Instead of digging in even more or trying to "fix" the other person or your dynamic, often to the detriment of other areas of your life, practice backing off a little and giving yourself more space. Practice self-love, meditation, yoga, or whatever else centers you. Recommit yourself to the other areas of your life that are important to you and create some emotional distance until you find yourself in a place you can stay. And if there is no place in that asana or that relationship that does not cause you sharp pain, it might mean that it’s time to try something different.

2. Be aware of where you go when stillness sets in.

In yin yoga, once you settle into the pose and are there for a few minutes, you may find yourself doing little things to escape the stillness, like looking around the room, thinking about work or home or whatever. Similarly, in life, when you are no longer feeling that initial thrill and excitement that comes with starting a new relationship, do you have a tendency to try to distract yourself from the perceived lack of excitement in an otherwise happy relationship by creating some sort of drama? Do you deny problems? Do you become restless and back off from the challenging emotions that come up when you start to experience real intimacy? I learned to watch my mind, identify my "escape hatches," and am now more able to choose not to take those routes. I practice being still and at peace with what’s happening to me in any given moment.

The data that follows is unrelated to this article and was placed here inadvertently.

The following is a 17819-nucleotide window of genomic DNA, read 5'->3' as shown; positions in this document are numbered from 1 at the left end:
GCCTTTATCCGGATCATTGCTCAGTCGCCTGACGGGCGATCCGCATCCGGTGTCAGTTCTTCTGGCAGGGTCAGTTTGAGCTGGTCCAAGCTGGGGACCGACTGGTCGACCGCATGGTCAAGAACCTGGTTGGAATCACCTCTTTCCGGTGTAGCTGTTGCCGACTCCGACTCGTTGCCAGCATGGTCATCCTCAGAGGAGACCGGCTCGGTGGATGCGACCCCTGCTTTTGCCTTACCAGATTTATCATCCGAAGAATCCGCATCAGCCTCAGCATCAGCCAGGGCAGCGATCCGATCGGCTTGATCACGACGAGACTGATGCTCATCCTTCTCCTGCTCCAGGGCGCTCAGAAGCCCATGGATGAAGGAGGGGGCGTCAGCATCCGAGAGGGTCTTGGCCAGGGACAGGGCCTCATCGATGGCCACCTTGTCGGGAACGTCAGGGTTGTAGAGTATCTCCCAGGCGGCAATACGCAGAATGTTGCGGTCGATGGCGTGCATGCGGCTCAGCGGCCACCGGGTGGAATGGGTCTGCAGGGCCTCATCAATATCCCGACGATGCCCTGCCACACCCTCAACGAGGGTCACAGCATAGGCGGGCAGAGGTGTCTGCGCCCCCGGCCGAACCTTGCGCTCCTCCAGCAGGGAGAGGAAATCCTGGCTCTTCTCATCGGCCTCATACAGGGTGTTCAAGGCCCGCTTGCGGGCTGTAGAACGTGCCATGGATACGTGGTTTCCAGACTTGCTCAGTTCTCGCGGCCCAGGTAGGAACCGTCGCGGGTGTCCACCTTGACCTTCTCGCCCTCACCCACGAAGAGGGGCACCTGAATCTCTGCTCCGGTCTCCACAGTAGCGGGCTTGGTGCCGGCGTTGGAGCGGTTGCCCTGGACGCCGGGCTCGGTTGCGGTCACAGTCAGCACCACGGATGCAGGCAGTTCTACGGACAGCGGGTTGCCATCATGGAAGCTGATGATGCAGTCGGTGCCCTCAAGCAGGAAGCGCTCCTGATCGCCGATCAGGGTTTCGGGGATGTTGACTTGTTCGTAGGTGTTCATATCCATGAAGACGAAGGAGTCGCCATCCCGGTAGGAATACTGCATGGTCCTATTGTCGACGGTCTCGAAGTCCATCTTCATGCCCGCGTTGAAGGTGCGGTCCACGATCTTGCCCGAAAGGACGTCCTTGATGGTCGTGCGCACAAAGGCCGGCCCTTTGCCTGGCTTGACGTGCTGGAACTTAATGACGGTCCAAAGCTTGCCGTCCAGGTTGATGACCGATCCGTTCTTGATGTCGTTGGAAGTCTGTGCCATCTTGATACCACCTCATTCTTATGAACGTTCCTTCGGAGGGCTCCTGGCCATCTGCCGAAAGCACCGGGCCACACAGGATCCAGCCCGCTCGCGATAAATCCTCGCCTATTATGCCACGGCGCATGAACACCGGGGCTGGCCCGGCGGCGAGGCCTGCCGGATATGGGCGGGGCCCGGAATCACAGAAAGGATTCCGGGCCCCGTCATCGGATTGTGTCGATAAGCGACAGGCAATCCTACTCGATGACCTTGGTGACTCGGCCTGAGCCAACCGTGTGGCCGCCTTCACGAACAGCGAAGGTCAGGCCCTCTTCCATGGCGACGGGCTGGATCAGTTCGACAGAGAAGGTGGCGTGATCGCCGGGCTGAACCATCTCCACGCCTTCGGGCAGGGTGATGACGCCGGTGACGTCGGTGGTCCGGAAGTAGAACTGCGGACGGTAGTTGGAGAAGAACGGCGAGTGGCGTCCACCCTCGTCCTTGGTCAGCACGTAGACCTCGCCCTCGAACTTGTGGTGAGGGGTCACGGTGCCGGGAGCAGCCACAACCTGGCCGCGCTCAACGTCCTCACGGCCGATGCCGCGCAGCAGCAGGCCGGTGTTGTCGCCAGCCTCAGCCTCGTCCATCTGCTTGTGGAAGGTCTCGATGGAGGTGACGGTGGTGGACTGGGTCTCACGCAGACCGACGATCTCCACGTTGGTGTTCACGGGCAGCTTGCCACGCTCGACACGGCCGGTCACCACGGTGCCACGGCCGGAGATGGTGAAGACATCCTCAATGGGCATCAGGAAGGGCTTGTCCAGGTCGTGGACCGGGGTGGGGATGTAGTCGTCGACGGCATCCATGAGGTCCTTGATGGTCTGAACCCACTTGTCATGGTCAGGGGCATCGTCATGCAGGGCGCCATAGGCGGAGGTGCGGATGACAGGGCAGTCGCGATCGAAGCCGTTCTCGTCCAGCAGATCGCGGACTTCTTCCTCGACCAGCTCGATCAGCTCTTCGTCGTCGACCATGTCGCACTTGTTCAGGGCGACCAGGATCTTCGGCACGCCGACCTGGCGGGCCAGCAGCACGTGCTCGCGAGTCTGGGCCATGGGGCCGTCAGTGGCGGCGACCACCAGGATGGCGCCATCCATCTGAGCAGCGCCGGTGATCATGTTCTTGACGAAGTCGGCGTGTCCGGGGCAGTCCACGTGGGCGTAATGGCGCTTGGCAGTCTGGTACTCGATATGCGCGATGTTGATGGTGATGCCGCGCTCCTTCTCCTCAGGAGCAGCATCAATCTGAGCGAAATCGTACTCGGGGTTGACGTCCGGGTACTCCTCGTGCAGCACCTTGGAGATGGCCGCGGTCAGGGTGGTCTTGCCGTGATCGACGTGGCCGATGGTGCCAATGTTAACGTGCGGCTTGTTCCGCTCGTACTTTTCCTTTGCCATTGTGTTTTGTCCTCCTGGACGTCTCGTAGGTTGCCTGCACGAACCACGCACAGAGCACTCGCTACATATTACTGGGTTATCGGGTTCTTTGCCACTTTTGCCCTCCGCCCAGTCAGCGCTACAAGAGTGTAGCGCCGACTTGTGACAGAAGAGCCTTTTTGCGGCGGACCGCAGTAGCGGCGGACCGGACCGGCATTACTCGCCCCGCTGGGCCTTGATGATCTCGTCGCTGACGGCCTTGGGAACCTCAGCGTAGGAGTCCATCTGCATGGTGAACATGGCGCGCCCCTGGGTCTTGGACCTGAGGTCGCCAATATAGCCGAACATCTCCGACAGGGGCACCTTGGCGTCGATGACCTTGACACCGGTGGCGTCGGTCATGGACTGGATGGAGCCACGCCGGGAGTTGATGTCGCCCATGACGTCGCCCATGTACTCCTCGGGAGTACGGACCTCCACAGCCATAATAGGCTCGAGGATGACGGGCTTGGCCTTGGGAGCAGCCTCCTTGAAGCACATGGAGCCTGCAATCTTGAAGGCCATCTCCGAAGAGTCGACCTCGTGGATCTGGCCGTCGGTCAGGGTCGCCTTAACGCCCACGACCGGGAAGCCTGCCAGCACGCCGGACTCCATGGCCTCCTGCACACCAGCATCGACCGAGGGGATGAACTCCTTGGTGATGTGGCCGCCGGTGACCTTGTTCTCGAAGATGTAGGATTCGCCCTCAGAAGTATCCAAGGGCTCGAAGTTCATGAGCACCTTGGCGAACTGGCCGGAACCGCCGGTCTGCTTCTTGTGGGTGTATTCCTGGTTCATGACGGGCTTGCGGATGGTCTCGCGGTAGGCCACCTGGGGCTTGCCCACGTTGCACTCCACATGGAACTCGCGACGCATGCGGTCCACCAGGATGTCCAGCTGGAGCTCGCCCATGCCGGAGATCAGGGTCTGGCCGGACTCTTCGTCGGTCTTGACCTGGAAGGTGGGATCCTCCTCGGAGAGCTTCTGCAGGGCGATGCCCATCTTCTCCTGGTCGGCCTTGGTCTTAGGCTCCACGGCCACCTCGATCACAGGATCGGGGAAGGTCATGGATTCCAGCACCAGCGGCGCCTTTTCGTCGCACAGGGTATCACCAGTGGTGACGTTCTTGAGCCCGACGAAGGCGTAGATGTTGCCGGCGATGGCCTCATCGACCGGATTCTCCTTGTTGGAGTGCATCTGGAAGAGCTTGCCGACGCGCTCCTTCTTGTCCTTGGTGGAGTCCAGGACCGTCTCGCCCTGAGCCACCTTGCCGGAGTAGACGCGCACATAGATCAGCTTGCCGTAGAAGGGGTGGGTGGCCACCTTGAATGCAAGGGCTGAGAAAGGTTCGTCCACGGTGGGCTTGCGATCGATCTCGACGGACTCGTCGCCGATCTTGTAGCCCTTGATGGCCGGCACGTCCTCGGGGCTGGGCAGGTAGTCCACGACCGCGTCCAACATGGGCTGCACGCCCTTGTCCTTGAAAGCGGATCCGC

3. Instead of pushing forward for more, try to identify areas you can relax into.

Through yin yoga practice I learned to accept that time is my greatest ally. Yin helps us focus on connecting with the body and the movement that is available to us right now instead of on what we could (maybe) attain in the future. Learning to relax into the moment and believing that we will move deeper into the stretch when our bodies are ready helps us to stay present. 

In our relationships, we sometimes want to force that next step, whether it’s marriage, meeting your mate’s friends, or taking things to a new level physically. Instead of focusing on this, I have learned to enjoy what exists each day in a relationship. Let time deepen and intensify the union naturally instead of pushing for more. And this can be really hard; we’re conditioned to want to improve, but  I’ve learned that sometimes we just have to let expansion happen in its own time. Backing off, being grateful for what you have in this moment, and letting the universe guide you can lead to a more fulfilling relationship in the long run.

Like with yin yoga, relationships require patience, awareness, curiosity, and a willingness to sit with uncomfortable feelings in order to expand and grow. By practicing yin yoga, we develop the capacity to be more authentic and to connect with others and ourselves more fully.

Chantal Houde
Chantal lives in Ottawa, Canada where she teaches yoga. She has an ingrained curiosity that drives her to experience life to its fullest and is passionate about nature, wellness, travel, and raw food. Learn more about Chantal and follow her wanderings on her wellness travel blog, www.travelwithcelery.com.